where denotes the th word of and and are estimated with the th bins of training histograms. At each level , the words and whose mergence maximizes are identified and merged. As noted in [1], this criterion can be related to agglomerative information bottleneck [23].

CSM: In [26], the scatter-matrix-based class separability, , is used to measure the goodness of as


where and are the within-class scatter matrix and the total scatter matrix, respectively. denotes the trace of a matrix. They are computed with training histograms . At each level, the words and whose mergence minimizes are identified and merged 111To facilitate the subsequent analysis, we use the minimization of here. Because of the identity , it is equivalent to [26] which maximizes ..

UVD: In [27], the posterior probability of true class labels conditioned on is proposed to measure the discriminative power of . Let be the label set of the training samples. Let be the set of training histograms obtained with

. Using the Bayes’ theorem, this posterior probability is computed as


where is the likelihood of the training histograms conditioned on true label configuration , and is the likelihood conditioned on any one of possible label configurations. Due to the difficulty of enumerating all possible configurations, [27] approximates the denominator with two configurations only: the true configuration and a special configuration in which all training samples have a same class label. Assuming equal prior over these two configurations, it gives:

Thus, maximizing is (approximately) equivalent to maximizing . The likelihood is computed as


where is the class-conditional distribution for class , its parameter set, and the set of all training samples in class . In [27], is modeled as a Gaussian distribution222As suggested in [27], the square root of each bin of is used to better fit the Gaussian distribution assumption.. A conjugate Gaussian-gamma prior is defined over as , where , , , and are hyper-parameters. Assuming the independence of different bins and i.i.d samples in each class, the above likelihood is obtained as


where is the th bin of the histogram , and

is the parameter set (mean and variance) for the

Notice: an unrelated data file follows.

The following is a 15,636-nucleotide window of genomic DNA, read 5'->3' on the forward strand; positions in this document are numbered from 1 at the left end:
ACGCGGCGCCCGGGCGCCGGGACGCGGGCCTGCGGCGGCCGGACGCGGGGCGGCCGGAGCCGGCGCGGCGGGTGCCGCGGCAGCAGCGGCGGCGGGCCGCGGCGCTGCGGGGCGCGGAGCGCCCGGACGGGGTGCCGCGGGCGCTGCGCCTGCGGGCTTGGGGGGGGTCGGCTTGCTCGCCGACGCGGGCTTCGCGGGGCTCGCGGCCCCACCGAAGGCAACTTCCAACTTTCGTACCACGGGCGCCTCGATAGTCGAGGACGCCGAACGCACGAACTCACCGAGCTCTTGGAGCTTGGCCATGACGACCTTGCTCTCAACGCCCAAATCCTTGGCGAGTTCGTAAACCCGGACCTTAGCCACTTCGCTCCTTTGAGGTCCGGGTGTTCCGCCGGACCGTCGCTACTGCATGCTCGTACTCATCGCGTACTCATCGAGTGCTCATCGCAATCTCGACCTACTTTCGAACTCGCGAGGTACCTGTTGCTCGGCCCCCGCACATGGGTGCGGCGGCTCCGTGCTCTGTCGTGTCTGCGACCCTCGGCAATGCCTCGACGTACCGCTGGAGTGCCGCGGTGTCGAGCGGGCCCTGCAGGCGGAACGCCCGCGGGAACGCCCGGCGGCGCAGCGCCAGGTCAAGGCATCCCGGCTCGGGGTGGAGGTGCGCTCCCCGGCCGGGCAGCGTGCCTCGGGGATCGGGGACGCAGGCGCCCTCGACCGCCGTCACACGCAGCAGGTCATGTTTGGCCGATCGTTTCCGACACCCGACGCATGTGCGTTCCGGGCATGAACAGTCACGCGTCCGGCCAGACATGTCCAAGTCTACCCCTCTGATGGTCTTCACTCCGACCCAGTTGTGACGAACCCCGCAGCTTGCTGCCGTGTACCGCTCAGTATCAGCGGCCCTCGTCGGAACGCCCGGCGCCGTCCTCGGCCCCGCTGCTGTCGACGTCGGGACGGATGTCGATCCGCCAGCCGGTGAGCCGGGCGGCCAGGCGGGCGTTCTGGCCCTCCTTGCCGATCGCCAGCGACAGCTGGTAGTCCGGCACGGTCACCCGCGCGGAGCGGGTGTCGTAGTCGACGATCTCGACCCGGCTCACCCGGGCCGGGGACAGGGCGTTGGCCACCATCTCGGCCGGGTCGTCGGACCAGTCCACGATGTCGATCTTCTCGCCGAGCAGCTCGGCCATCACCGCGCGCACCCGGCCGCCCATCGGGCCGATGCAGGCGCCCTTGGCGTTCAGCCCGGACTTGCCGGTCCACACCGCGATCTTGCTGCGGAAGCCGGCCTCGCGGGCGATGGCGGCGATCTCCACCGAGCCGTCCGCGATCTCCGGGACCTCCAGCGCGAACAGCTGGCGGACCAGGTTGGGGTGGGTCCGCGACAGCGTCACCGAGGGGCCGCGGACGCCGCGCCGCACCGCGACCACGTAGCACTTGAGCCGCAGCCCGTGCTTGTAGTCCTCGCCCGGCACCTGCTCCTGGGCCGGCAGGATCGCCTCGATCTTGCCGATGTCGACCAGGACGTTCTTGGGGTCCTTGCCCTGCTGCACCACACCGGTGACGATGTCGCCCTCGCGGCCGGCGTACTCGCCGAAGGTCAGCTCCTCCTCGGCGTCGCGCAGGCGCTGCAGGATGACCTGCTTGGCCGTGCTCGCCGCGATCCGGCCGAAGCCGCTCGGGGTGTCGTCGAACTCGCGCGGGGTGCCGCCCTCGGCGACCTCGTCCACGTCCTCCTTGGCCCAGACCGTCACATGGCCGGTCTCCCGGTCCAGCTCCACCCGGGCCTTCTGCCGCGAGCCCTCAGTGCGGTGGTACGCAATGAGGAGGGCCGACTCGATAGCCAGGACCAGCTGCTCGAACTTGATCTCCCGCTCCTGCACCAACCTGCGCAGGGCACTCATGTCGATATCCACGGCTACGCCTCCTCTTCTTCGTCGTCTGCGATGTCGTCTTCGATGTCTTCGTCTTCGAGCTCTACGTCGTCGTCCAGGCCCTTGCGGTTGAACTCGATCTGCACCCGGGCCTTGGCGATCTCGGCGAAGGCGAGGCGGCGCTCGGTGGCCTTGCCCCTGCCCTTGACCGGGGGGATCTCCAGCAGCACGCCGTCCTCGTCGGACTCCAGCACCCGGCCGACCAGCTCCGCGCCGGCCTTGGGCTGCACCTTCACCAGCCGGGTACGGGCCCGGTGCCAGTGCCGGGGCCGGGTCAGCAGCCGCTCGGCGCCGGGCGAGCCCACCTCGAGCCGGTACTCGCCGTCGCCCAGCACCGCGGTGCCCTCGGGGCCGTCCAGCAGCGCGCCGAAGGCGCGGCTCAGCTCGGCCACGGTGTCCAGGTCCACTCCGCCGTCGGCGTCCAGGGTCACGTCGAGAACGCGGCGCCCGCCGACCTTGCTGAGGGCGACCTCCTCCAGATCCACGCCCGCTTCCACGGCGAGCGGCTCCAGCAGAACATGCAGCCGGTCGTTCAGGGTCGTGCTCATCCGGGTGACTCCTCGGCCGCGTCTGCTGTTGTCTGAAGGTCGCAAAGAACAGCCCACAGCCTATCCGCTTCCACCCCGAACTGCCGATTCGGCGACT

th bin in class . Since

is the conjugate prior of

, the integral can be analytically worked out. At each level of the hierarchy, the words and whose mergence maximizes is identified and merged.

3 The proposed Generalized Probabilistic Framework

In this paper, we take the basic formulation in Eq.(2) and develop it to a general probabilistic framework. Any algorithm taking such a formulation needs to determine two key factors: i) how to model the class-conditional distribution in Eq.(5333In this section, we drop the superscript in . All the calculation is now at the level unless indicated otherwise.; ii) how to estimate the model parameter . As shown in Section 2, UVD [27] models with a Gaussian distribution and uses the Bayesian method to marginalize out the model parameter . The effect of is averaged with a Gaussian-gamma prior and its value is not explicitly estimated.

Fig. 1: Illustration of the proposed framework.

Figure 1 is used to illustrate the proposed probabilistic framework. By setting the two factors in different ways, the framework not only accommodates the existing criteria UVD, AIB and CSM, but also produces a matrix of new criteria. Three of them, called MLT, GMLE and MME in short, will be investigated.

In the following sections, we firstly interpret existing methods from the viewpoint of our framework. More specifically, after a brief interpretation of UVD in Section 3.1, we show in Section 3.2 that AIB is a special case of our framework, which chooses the two factors as multinomial distribution and maximum likelihood estimation; In Section 3.3, we show that CSM can be (approximately) interpreted as a special case of our framework, which chooses the two factors as Gaussian distribution and maximum likelihood estimation; Then a discussion about the impact of the two factors is given in Section 3.4. After that, we propose three new merging criteria from Section 3.5 to 3.7. From now on, we define and use it throughout the following sections.

3.1 Uvd [27]: Gaussian distribution + Bayesian method (gamma distribution prior)

Our framework is inspired by the formulation of UVD, and therefore UVD naturally fits our framework. It uses Gaussian distribution to model the image representation and employs the Bayesian method for parameter estimation. As mentioned above, UVD does not explicitly estimate the model parameters. Instead, it treats the model parameters as random variables and models their distribution through a prior distribution with a set of hyper-parameters.